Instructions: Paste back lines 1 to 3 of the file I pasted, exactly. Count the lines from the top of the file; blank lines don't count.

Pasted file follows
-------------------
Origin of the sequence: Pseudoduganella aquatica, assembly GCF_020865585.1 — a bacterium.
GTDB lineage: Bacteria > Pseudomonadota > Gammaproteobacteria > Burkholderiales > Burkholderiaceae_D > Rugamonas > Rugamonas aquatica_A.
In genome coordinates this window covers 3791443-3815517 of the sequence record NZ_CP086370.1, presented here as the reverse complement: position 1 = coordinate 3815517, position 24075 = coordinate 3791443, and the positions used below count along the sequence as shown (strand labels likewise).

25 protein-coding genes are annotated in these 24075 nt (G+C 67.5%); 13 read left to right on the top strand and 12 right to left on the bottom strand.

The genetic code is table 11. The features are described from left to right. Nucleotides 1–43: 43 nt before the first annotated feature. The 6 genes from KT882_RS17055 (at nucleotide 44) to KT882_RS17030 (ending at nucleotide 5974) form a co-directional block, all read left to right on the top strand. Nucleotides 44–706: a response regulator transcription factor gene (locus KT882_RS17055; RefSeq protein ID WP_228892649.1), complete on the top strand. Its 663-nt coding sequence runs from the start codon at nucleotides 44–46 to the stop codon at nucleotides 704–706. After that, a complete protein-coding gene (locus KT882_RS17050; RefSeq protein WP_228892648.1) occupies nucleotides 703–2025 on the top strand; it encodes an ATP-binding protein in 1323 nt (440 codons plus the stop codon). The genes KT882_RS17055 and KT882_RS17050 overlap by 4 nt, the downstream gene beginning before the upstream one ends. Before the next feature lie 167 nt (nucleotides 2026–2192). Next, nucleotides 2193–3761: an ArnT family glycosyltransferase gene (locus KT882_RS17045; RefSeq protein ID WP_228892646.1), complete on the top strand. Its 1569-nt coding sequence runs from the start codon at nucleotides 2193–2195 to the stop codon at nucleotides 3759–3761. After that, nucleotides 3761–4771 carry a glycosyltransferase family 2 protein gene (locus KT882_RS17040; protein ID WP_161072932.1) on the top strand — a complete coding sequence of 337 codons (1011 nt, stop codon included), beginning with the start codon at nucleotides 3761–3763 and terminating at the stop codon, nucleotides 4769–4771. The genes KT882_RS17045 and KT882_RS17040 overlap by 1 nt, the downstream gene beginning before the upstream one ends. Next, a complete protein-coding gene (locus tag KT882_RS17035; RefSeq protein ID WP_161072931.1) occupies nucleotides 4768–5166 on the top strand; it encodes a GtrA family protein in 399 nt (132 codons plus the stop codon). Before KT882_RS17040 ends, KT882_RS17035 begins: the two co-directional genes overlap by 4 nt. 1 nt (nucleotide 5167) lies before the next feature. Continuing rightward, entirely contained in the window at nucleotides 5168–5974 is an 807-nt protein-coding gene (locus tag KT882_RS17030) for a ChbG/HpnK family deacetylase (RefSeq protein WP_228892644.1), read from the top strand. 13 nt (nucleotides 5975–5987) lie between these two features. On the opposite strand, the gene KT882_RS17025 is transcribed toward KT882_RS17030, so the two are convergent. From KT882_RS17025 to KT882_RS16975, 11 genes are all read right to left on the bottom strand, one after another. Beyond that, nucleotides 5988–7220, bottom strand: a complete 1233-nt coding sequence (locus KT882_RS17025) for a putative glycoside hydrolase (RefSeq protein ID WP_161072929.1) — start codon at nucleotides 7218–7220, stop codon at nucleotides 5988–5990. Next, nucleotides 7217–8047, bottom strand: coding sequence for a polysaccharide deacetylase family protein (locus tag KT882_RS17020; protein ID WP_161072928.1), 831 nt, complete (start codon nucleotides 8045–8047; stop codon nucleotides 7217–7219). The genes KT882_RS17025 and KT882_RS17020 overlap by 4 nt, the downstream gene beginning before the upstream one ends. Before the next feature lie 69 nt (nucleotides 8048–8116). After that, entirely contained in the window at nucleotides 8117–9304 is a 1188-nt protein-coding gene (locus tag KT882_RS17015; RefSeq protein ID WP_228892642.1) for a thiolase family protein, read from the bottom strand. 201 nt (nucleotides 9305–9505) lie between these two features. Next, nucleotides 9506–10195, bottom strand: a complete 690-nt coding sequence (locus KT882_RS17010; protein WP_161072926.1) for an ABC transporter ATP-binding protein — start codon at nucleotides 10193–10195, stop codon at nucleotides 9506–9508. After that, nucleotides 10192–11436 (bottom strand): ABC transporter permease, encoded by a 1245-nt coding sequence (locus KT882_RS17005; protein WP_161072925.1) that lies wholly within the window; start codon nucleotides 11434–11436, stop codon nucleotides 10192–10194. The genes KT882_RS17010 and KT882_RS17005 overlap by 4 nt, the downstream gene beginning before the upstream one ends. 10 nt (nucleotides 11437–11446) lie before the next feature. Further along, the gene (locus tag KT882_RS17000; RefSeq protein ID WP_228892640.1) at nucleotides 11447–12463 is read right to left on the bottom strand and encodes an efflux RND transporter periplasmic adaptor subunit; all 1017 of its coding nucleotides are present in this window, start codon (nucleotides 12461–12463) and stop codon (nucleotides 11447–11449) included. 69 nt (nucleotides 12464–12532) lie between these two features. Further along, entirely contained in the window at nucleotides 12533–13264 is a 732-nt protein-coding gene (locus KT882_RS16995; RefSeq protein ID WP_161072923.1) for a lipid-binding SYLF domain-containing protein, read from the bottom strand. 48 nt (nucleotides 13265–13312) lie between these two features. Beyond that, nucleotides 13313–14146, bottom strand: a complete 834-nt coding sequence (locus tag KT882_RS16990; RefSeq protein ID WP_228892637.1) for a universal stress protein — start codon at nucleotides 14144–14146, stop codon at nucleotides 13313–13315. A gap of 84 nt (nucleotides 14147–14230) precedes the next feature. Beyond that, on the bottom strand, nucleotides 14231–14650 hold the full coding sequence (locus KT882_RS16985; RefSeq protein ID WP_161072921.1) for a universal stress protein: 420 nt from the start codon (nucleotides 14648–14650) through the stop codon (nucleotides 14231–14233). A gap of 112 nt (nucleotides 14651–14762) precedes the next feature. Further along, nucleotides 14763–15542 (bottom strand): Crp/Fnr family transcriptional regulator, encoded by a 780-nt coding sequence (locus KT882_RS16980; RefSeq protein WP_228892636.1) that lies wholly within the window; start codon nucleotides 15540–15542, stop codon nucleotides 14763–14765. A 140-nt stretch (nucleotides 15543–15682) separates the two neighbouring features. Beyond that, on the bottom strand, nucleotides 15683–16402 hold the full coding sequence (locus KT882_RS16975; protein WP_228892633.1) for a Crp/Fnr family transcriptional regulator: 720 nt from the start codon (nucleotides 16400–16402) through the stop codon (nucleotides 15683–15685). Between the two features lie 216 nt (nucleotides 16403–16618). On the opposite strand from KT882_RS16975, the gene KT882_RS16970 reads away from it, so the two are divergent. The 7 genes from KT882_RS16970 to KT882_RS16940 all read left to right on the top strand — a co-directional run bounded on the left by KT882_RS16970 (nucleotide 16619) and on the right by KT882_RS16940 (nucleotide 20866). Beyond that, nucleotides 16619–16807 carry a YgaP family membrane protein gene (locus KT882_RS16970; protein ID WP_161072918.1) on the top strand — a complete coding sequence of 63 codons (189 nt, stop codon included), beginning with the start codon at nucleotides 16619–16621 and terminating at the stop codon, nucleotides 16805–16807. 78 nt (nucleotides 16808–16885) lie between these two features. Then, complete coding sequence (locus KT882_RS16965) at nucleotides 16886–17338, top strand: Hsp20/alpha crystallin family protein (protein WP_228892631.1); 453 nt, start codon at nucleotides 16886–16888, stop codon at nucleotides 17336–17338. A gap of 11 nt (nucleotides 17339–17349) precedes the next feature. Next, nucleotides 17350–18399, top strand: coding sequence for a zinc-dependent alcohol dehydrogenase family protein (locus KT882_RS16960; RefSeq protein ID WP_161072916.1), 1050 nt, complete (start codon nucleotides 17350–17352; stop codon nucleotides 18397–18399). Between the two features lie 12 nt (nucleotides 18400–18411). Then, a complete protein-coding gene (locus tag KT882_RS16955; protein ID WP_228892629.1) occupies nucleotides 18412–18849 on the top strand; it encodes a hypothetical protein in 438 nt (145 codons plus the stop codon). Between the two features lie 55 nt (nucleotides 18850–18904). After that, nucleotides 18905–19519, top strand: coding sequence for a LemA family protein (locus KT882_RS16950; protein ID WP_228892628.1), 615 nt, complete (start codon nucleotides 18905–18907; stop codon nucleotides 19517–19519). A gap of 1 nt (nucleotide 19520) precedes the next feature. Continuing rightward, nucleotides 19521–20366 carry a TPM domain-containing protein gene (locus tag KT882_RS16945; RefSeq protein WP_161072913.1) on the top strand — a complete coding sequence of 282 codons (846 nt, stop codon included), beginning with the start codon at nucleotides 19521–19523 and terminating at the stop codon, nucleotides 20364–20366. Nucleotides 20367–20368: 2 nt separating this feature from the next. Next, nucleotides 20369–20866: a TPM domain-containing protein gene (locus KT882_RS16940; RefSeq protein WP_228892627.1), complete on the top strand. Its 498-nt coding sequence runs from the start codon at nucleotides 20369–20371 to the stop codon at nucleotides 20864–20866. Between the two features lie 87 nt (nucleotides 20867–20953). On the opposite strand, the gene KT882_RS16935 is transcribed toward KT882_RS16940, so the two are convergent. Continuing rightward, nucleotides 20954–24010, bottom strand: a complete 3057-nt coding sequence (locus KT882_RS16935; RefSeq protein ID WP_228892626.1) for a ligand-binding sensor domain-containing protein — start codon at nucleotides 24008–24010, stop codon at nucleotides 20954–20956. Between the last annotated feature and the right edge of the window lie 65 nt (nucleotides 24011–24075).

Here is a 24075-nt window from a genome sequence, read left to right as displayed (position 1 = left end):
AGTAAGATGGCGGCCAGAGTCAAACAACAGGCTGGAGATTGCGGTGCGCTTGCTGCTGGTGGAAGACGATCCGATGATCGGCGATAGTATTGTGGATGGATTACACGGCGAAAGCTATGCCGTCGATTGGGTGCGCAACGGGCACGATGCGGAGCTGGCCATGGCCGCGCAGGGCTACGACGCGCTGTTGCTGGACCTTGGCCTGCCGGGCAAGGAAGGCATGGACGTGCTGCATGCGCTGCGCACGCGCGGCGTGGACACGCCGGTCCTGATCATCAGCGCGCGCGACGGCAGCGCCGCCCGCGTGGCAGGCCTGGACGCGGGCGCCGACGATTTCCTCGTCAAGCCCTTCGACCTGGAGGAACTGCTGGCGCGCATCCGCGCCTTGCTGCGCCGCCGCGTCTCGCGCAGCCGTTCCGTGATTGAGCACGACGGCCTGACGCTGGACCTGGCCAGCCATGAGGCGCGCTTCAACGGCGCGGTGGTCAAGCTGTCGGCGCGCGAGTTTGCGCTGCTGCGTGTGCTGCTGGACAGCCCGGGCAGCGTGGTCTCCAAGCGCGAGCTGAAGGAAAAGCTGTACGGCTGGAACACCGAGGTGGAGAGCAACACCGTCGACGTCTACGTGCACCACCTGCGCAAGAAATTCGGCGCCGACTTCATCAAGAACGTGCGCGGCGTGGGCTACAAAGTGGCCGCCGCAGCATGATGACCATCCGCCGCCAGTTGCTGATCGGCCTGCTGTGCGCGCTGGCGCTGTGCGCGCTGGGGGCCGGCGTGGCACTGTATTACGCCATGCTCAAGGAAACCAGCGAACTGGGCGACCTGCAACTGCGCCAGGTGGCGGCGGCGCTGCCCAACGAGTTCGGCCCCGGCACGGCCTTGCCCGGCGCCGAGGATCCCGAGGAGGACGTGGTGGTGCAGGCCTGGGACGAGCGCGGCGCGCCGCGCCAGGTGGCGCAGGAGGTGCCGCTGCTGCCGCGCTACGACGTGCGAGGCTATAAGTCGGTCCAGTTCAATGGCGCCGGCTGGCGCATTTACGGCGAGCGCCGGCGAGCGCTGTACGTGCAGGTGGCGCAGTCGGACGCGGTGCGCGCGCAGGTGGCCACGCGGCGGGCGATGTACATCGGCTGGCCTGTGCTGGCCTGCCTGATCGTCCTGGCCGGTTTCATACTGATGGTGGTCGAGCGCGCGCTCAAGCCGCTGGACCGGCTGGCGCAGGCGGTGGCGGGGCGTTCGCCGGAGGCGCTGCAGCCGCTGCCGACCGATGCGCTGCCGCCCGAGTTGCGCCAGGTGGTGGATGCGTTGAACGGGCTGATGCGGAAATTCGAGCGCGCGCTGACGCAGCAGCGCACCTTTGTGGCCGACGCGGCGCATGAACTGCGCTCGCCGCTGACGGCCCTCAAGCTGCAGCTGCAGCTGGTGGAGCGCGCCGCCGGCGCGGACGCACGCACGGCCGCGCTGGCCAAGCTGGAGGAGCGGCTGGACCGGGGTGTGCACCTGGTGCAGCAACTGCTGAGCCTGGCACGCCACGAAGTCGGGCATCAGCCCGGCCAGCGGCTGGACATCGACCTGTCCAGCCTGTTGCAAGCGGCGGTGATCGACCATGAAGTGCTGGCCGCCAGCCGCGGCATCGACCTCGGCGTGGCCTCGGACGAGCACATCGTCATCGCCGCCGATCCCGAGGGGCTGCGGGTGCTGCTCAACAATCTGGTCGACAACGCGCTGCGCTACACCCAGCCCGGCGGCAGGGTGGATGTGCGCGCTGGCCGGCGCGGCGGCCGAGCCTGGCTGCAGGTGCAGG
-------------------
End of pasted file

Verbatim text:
Origin of the sequence: Pseudoduganella aquatica, assembly GCF_020865585.1 — a bacterium.
GTDB lineage: Bacteria > Pseudomonadota > Gammaproteobacteria > Burkholderiales > Burkholderiaceae_D > Rugamonas > Rugamonas aquatica_A.
In genome coordinates this window covers 3791443-3815517 of the sequence record NZ_CP086370.1, presented here as the reverse complement: position 1 = coordinate 3815517, position 24075 = coordinate 3791443, and the positions used below count along the sequence as shown (strand labels likewise).